Shifting Gear: Patch Cable Considerations
Whether you call it a lead, a cord, or a cable, that shielded wire that links your guitar to your amp—and your music to your audience—is a vital link in your tone chain.
As you hone your style
over the years, you usually
figure out whether you’re
a Strat guy, a Tele guy, a Les
Paul guy—or something that’s
sort of a mix of those. You then
focus on what amp is going
to give you the best possible
sound. Often it’s Marshalls or
Boogies for you rockers, Fender
Twins for the chicken-pickers,
or something more out of the
ordinary like a Line 6 DT50
might be your amp of choice.
Then it’s time to pick out what
pedals will give you the right je
ne sais quoi.
Once you settle all that, what’s next? Whether you call it a lead, a cord, or a cable, that shielded wire that links your guitar to your amp—and your music to your audience—is a vital link in your tone chain. All things considered, you may never think much about it, but it’s as integral to your sound as your other gear.
Over the years, I’ve had guitarists tell me all they need is a cheap, knock-off model guitar to sound good—that all their tone comes from their hands. I’ve heard others say you’ve got to have top-notch gear to sound great. These are both valid schools of thought. I’ve also seen guys struggle onstage using haphazard, jerry-rigged, MacGyver-style setups. I’ve watched them kick crackling cables and shake connections to keep a signal running to their amp. Somehow, I can’t get behind that as an effective option.
If you’re the type of player who believes in having top-of-the line gear, it won’t really matter how spectacular and expensive your guitar, amp, and pedals are if it all travels from one end to the other through poorly made, subpar connections. A good cable doesn’t have to cost a whole lot of money, but the better ones do cost a little more. Buying a brand-name cable—ideally one with a guarantee—usually helps. I’ve purchased cables that had lifetime guarantees, and that’s quite a declaration for a cord. Of course I lost them or left them at a gig long before they ever had a chance to go bad, so who knows? Maybe someone is still using them today.
When buying a guitar cable, size does matter. Cables will always add some capacitance and a load to your guitar’s signal. The longer the cable, the more it adds. A little might not be too bad, but a lot can completely screw up the tone you’ve worked so hard to achieve. Most standard guitar cables are about 18’ long. Which makes sense, as my web research reveals that cable lengths of 20’ can begin to dull your tone.
And that’s even with a quality cable. Use an inferior cord, and you’ll more than likely start to hear some high-end loss in your rig. Your guitar may sound dull or muted, and undoubtedly you’ll start to pick up noise. I used to run a thin 40’ foot cable to my pedalboard and back through a multi-pin snake. It was a quick and easy setup, but ultimately I was playing music through 80’ of bad signal path. I was blown away at the amount of punch and high end I gained back when I changed my rig around and no longer ran signal out to the pedals. It made a gigantic difference.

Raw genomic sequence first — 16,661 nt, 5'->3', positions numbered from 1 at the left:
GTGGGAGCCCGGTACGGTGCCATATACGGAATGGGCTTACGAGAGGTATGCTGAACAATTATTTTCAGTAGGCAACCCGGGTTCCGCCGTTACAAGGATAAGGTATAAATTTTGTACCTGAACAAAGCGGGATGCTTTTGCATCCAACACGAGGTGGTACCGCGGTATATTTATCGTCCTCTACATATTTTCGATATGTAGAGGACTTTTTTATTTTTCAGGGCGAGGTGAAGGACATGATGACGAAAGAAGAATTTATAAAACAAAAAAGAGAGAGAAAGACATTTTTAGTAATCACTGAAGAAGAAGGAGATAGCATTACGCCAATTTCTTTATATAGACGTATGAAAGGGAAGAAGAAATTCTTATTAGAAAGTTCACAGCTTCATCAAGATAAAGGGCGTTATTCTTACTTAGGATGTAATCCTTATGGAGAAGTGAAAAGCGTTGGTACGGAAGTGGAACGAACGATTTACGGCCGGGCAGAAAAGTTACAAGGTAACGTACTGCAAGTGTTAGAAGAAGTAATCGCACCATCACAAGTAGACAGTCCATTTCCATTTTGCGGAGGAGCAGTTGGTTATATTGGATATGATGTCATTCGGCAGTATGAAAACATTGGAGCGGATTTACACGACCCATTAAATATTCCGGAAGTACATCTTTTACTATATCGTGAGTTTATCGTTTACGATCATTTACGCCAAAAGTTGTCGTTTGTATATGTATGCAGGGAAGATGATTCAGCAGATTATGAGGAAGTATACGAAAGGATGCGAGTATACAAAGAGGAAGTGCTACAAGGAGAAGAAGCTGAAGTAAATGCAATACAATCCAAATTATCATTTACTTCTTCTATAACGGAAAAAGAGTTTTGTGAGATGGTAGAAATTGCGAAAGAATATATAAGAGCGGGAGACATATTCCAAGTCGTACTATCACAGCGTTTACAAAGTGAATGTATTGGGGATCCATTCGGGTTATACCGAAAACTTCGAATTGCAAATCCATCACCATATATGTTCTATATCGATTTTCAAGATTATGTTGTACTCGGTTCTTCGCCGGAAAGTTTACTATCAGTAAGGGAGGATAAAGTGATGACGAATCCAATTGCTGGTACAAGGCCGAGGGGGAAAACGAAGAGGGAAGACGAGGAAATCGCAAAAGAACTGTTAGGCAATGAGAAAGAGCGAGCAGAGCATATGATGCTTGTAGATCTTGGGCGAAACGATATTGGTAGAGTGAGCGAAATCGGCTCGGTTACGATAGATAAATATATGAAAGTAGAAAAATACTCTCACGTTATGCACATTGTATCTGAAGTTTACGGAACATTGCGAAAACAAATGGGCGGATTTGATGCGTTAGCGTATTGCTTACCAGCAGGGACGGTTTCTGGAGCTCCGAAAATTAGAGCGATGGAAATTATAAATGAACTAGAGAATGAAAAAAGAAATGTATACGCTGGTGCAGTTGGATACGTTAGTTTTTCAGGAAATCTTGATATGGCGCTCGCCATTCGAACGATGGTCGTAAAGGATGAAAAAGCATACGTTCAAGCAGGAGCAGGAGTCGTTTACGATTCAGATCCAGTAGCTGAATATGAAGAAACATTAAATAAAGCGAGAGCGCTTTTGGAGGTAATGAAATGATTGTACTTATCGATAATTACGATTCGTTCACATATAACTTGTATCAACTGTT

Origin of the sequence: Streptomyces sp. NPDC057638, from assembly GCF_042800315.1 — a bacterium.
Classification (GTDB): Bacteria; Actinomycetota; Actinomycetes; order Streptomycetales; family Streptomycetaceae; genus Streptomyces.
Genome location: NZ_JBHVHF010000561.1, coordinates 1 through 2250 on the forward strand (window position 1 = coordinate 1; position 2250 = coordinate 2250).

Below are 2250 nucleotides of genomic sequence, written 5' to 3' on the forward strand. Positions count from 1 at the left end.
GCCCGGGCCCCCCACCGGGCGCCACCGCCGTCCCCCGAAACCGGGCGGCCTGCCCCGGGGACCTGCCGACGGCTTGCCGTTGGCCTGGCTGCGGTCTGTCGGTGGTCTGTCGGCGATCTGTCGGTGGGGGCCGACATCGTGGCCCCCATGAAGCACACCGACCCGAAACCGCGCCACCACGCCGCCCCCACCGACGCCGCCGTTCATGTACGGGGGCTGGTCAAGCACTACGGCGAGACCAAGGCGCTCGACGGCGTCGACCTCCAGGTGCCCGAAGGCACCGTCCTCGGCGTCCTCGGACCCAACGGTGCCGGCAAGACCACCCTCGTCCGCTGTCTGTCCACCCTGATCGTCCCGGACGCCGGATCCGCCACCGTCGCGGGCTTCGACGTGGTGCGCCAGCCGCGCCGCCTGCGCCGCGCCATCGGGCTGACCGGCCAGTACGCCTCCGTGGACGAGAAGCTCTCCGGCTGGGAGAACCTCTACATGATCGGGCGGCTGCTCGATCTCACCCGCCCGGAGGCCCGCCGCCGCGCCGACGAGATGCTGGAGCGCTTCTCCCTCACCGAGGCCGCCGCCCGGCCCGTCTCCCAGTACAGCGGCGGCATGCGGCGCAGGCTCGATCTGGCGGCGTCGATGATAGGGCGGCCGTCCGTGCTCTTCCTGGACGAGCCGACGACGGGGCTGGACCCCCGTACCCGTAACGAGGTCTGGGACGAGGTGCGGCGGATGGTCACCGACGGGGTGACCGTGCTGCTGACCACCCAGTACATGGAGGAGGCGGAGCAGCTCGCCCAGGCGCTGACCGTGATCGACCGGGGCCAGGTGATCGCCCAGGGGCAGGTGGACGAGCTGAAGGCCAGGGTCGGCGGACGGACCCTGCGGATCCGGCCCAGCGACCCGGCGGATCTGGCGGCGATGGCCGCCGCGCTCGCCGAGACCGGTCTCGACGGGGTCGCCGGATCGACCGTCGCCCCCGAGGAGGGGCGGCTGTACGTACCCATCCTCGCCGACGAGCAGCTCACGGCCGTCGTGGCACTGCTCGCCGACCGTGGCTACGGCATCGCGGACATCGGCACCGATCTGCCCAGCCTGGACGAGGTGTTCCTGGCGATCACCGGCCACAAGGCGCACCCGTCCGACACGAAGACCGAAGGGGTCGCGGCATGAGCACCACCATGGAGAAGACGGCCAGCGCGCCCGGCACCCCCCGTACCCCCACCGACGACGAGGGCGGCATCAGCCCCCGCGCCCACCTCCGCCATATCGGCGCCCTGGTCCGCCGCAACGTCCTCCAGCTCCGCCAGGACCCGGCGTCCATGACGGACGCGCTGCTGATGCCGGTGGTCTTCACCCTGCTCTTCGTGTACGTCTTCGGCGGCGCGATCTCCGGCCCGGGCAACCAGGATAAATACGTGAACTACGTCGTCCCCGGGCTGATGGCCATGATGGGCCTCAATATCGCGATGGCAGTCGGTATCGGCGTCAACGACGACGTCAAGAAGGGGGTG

On the flip side, if you have too much bright spikiness in your sound, or if you just want to mellow it out for a vintage tone, you may want to try a more old-school approach and dig out what I’ve always called a “curly cord.” They were very popular in the ’60s and ’70s. Hendrix used one, and so did many of the top artists of the day. You can see these curled cords (Pro Co Lifelines are one brand/make that’s been around for a long time) being used on reruns of the old Midnight Special TV variety show. I’m pretty sure that the guitar greats of that era would have used better cables if they were available, but this was the technology of the day, and it inadvertently helped shape their sounds.
Retro to the Max: Vox is one of several companies offering coiled guitar cables, which are making a comeback after being ignored for decades.
A respectable cable can cost a bit more than a generic one. I’m not recommending that you go out and spend $150 on an 18’ guitar cord (yes, they are out there). A true audiophile may argue with me, but personally I don’t hear $120 worth of difference between one of those high-dollar connectors and a decent standard one. You may want to go to your local music store to A/B them yourself. After all, Eric Johnson says different cables and even different types of batteries in his stompboxes change his sound, and you might find you agree with him.
The patch cables that hook all your pedals together should be given the same consideration as the cord that hangs from your guitar. Even if you’ve got the best cables money can buy running from your guitar to your pedalboard and from there to your amp, the audio will still have to travel through the dinky signal path between effects. My guitar tech goes crazy over this stuff. He makes sure that every cable is of good quality, and he will even shorten patch cables so the signal doesn’t travel even one gratuitous millimeter more than necessary between pedals.
Next time you plug in, take a look at the umbilical cord that’s the lifeline to your music, and make sure you’re hooked up right!
Rich Eckhardt is a Nashville guitarist who has performed with singers ranging from Steven Tyler to Shania Twain. He currently plays lead guitar for Toby Keith, and also works as a spokesperson for the Soles4Souls charity (soles4souls.org). His latest album, Cottage City Firehouse, is available at richeckhardt.com and CDBaby.com.